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Bfg

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About Bfg

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  • Location
    Suffolk, England
  • Cars Owned:
    ..has to be a TR4A

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  1. The dashboard looks a nice one. well done on the progress. Pete
  2. Gets my vote on the TR6 - I feel they are very befitting a 1970's car. Such fashion accessories in trim, details like number plates, and of course the car colours, tended to be different before and subsequent to that era. Pete
  3. Cheers Laurent, certainly hoping for reliable miles and minimum of things to have to deal with. And then in time I'll venture further and further. Katie is not running hot without the card. The gauge typically reads between 1/4 and 1/3. The sound of the engine and exhaust and the feel of the engine and engine bay support this. I have a plastic TR6 seven-blade fan fitted and that draws the air through the radiator many times better than the original aluminium bladed fan ever did. The radiator and whole cooling system has been drained and flushed numerous times (while the engine is r
  4. Not at this time Stuart. I have reasons for that, but agree with closing the fuel tank off from the interior ..and at the same benefiting from additional body stiffness offered by a rear firewall. Pete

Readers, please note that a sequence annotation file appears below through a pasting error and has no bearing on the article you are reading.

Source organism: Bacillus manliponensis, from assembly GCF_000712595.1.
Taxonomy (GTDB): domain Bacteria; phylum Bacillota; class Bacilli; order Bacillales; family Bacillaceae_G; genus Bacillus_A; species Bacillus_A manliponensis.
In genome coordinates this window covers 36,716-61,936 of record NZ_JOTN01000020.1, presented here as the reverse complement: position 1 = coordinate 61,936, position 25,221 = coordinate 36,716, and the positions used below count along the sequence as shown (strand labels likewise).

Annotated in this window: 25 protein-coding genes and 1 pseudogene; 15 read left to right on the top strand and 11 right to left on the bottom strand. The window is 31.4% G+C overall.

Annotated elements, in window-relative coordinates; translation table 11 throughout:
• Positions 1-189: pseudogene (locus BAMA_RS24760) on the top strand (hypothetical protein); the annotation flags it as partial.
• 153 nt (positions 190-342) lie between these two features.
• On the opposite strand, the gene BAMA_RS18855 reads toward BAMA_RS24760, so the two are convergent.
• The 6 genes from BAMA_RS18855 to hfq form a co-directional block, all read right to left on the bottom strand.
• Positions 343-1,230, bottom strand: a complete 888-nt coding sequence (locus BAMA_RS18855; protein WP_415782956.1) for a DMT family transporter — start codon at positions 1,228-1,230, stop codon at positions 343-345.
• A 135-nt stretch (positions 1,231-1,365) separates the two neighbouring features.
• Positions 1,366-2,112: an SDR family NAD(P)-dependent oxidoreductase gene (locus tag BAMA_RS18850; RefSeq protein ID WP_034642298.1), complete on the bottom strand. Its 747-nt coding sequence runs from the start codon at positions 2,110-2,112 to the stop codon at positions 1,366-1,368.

5. Thanks Pete Gareth, I've no problem with others not sharing the same good taste as I have ! I like the green carpets, save the less-than-invisible patchwork around the gear-change gaiter, although I'll concede that this colour of carpet is better viewed from inside the car (..than when seen as a background for the black seats). Conversely, I thought the black carpets, which were previously in the car, looked good (..aside from them showing every speck of dirt & countryside dust) from outside the car, but were dismally gloomy when sitting within. I trust you'
  6. Thank you Gentlemen, It's good to get Katie back on the road, although at present I have more mistrust than trust - and so am constantly on the alert for issues. And of course if your focused on finding a problem, inevitably you will. And the more you drive, the more you'll find. Yesterday afternoon I drove across to Bawdsey Quay, locked my bag in the boot of a car whose agreed insurance-value is close to double my annual income, and walked away anxious that someone might touch the car. And so what if they did ! ? . . . Get over it Pete, it's not a Fabergé egg.! The mi